In those days there was no king in Israel;
everyone did what was right in his own eyes (Judges 21:25).
I recently heard a U.S. Senator try to explain why he had changed his mind on a major moral and legal issue of the day. He had previously taken a consistent stand on one side of the issue, but suddenly, after learning of his grown son’s lifestyle, the Senator announced that he had changed his views in order to support his son.
Being a parent who deeply loves my children and wants to support them, I can understand where this man is coming from; I don’t, however, support or agree with his decision.
Though legal issues can be (and often are) swayed by popular opinion or emotional influence, moral issues cannot. God is the only Author of true morality, the One who declares right from wrong, and He sets an absolute standard to which we must adhere. Of course, God has given us free will to choose our own way, rather than His, but there is always a price to pay for doing so.
Case in point is the Israelites of old. God had chosen and blessed them, and even sent Moses to rescue them when they were in captivity. Many times throughout those years the Israelites had witnessed God’s power and favor on their behalf. And yet, after both Moses and his successor, Joshua, died and the people found themselves without a strong leader, they quickly abandoned God’s absolute moral standards and set up their own, each one doing “what was right in his own eyes.” The result was chaos and multiplied problems and tragedies.
Sound familiar? I believe that’s where America is today—and many other countries as well. We have abandoned God’s absolute moral standards and replaced them with our own relative ones. “If it feels good, do it”—regardless of consequences or who we offend along the way. “The ends justify the means”—no matter how many people’s feelings or rights we trample to get to our desired goal. “Intolerance is the worst sin”—even if that means we spit in God’s face and call right wrong, and wrong right.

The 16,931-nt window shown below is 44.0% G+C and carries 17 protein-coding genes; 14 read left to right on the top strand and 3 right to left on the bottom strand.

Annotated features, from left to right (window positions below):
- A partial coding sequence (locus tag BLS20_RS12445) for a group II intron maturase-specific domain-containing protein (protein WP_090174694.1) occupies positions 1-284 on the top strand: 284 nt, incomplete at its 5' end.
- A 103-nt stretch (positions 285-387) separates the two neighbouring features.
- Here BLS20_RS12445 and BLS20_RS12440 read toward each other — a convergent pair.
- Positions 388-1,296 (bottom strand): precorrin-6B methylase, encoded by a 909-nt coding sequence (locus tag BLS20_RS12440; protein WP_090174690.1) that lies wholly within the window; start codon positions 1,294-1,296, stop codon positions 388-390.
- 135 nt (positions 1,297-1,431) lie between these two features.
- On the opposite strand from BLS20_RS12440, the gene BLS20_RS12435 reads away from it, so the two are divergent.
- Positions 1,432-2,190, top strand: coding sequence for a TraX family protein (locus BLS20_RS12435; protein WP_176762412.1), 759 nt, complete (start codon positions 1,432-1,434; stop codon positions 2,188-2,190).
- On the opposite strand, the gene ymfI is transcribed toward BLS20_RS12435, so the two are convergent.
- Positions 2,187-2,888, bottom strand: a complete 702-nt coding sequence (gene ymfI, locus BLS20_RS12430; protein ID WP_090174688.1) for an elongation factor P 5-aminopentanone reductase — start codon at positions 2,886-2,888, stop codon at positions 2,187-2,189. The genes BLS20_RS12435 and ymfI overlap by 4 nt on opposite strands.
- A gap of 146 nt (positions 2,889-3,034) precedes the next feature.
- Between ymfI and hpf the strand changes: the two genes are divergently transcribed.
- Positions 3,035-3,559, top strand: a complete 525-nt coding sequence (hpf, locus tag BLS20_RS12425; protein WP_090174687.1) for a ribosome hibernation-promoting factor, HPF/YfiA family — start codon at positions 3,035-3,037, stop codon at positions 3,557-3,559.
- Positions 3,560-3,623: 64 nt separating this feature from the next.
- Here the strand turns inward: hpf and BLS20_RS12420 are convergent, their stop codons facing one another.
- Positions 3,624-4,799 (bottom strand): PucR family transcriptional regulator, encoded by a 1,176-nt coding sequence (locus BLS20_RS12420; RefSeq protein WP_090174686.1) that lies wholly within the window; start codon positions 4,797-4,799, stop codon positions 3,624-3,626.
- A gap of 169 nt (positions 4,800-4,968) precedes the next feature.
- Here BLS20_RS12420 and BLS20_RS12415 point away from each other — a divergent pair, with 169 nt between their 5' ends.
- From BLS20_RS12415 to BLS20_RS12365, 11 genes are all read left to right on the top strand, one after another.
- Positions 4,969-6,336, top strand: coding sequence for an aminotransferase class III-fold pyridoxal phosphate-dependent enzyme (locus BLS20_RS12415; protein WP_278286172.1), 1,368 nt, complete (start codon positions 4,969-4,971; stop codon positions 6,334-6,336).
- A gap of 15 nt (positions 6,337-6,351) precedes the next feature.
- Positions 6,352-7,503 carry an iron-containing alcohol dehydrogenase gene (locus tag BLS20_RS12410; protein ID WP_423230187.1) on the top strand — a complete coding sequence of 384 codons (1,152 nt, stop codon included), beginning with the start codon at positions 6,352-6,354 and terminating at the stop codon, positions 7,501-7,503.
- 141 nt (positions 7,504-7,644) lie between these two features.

That Senator may very well be sincere and well-meaning in his decision to change his point of view on this particular issue, but in doing so he has made a clear statement on his character: We can’t trust his stand on this issue or any other because they are quite obviously personal, relativity-based stands rather than God-based, absolute ones. Therefore, his vote will always be up for grabs, depending on which way the wind is blowing.
Now before you think I’m singling this man out to beat him up for his wish-washy beliefs, let me stress that I am speaking from personal experience when I tell you that every decision I’ve made in life that was based on personal whim or popular opinion has brought me regret. Those decisions I made based on God’s absolute standards, though possibly causing me to walk through some tough times as a result, have never ended in regret but rather in joy that I have remained true to my Lord.
Those of you who know me have probably heard me say this at some time or other, but I believe it bears repeating: If what we say we believe doesn’t govern our life-decisions, then perhaps we don’t really believe it.
Beloved, we dare not abandon God’s absolutes and resort to doing what’s right in our own eyes. People who need to see God’s Truth in action are watching us. May we be found faithful to hold to God’s holy and unchangeable standards, regardless of hardship or consequences!